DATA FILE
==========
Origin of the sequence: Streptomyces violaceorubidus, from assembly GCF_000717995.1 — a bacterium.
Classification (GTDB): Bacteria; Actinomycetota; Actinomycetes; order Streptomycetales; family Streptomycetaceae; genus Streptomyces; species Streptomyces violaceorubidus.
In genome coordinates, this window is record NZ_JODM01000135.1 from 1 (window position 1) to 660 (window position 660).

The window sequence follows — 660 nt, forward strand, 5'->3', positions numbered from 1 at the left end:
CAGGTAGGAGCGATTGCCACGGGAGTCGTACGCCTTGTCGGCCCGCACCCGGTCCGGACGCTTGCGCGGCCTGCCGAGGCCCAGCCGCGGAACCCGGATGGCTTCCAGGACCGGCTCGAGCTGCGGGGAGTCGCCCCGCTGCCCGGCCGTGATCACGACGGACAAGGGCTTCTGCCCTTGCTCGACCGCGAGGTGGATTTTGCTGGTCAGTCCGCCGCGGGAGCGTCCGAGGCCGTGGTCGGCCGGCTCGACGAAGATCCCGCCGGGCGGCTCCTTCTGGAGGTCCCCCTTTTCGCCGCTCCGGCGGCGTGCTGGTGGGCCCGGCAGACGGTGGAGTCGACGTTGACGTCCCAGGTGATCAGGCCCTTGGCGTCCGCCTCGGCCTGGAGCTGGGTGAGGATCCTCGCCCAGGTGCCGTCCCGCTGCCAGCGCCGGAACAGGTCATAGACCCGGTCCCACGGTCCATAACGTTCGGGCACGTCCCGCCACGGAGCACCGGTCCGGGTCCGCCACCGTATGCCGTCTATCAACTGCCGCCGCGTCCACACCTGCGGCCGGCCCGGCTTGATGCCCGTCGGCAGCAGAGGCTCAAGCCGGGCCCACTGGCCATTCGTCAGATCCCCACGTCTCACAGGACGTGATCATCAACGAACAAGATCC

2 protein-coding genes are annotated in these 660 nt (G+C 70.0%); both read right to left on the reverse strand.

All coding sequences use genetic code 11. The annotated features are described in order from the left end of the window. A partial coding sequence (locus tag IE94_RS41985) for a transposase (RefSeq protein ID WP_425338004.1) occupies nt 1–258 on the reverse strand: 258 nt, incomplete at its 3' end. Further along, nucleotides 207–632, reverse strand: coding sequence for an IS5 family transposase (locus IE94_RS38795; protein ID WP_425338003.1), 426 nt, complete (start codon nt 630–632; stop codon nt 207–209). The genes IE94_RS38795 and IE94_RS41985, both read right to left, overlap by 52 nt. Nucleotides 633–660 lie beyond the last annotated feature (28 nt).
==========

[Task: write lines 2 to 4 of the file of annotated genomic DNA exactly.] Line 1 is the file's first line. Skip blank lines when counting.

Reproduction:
Classification (GTDB): Bacteria; Actinomycetota; Actinomycetes; order Streptomycetales; family Streptomycetaceae; genus Streptomyces; species Streptomyces violaceorubidus.
In genome coordinates, this window is record NZ_JODM01000135.1 from 1 (window position 1) to 660 (window position 660).

The window sequence follows — 660 nt, forward strand, 5'->3', positions numbered from 1 at the left end: